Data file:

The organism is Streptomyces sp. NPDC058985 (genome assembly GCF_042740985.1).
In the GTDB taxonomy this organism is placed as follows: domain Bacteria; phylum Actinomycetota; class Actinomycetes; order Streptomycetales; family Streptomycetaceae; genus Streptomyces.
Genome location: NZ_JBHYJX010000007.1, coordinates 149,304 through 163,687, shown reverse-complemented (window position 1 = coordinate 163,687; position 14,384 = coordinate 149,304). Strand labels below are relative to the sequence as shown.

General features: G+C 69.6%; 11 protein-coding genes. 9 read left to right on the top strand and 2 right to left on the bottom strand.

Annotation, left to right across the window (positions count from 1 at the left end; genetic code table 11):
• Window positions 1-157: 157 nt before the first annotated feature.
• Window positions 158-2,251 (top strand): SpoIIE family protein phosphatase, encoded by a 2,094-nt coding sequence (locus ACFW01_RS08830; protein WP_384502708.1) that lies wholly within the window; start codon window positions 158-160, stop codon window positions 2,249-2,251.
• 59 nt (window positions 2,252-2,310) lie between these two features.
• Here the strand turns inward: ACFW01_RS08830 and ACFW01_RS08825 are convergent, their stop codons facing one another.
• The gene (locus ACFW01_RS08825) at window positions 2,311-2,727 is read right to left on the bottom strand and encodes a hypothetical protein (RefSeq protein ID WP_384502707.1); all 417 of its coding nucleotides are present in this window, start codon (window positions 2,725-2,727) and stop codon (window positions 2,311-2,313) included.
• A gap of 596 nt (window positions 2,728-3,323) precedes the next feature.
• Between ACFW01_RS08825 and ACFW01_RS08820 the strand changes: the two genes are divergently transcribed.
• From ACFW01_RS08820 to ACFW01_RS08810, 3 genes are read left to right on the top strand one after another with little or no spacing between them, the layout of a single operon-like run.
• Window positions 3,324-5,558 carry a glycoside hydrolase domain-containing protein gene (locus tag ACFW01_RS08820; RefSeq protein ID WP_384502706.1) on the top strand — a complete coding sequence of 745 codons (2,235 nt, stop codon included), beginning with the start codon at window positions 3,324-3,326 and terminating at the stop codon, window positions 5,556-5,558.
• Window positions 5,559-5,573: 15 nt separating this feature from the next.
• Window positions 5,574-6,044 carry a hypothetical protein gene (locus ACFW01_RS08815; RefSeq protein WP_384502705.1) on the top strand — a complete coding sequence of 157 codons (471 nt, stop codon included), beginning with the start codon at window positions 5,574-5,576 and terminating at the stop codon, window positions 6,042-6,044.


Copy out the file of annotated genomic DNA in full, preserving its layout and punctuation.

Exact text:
The organism is Streptomyces sp. NPDC058985 (genome assembly GCF_042740985.1).
In the GTDB taxonomy this organism is placed as follows: domain Bacteria; phylum Actinomycetota; class Actinomycetes; order Streptomycetales; family Streptomycetaceae; genus Streptomyces.
Genome location: NZ_JBHYJX010000007.1, coordinates 149,304 through 163,687, shown reverse-complemented (window position 1 = coordinate 163,687; position 14,384 = coordinate 149,304). Strand labels below are relative to the sequence as shown.

General features: G+C 69.6%; 11 protein-coding genes. 9 read left to right on the top strand and 2 right to left on the bottom strand.

Annotation, left to right across the window (positions count from 1 at the left end; genetic code table 11):
• Window positions 1-157: 157 nt before the first annotated feature.
• Window positions 158-2,251 (top strand): SpoIIE family protein phosphatase, encoded by a 2,094-nt coding sequence (locus ACFW01_RS08830; protein WP_384502708.1) that lies wholly within the window; start codon window positions 158-160, stop codon window positions 2,249-2,251.
• 59 nt (window positions 2,252-2,310) lie between these two features.
• Here the strand turns inward: ACFW01_RS08830 and ACFW01_RS08825 are convergent, their stop codons facing one another.
• The gene (locus ACFW01_RS08825) at window positions 2,311-2,727 is read right to left on the bottom strand and encodes a hypothetical protein (RefSeq protein ID WP_384502707.1); all 417 of its coding nucleotides are present in this window, start codon (window positions 2,725-2,727) and stop codon (window positions 2,311-2,313) included.
• A gap of 596 nt (window positions 2,728-3,323) precedes the next feature.
• Between ACFW01_RS08825 and ACFW01_RS08820 the strand changes: the two genes are divergently transcribed.
• From ACFW01_RS08820 to ACFW01_RS08810, 3 genes are read left to right on the top strand one after another with little or no spacing between them, the layout of a single operon-like run.
• Window positions 3,324-5,558 carry a glycoside hydrolase domain-containing protein gene (locus tag ACFW01_RS08820; RefSeq protein ID WP_384502706.1) on the top strand — a complete coding sequence of 745 codons (2,235 nt, stop codon included), beginning with the start codon at window positions 3,324-3,326 and terminating at the stop codon, window positions 5,556-5,558.
• Window positions 5,559-5,573: 15 nt separating this feature from the next.
• Window positions 5,574-6,044 carry a hypothetical protein gene (locus ACFW01_RS08815; RefSeq protein WP_384502705.1) on the top strand — a complete coding sequence of 157 codons (471 nt, stop codon included), beginning with the start codon at window positions 5,574-5,576 and terminating at the stop codon, window positions 6,042-6,044.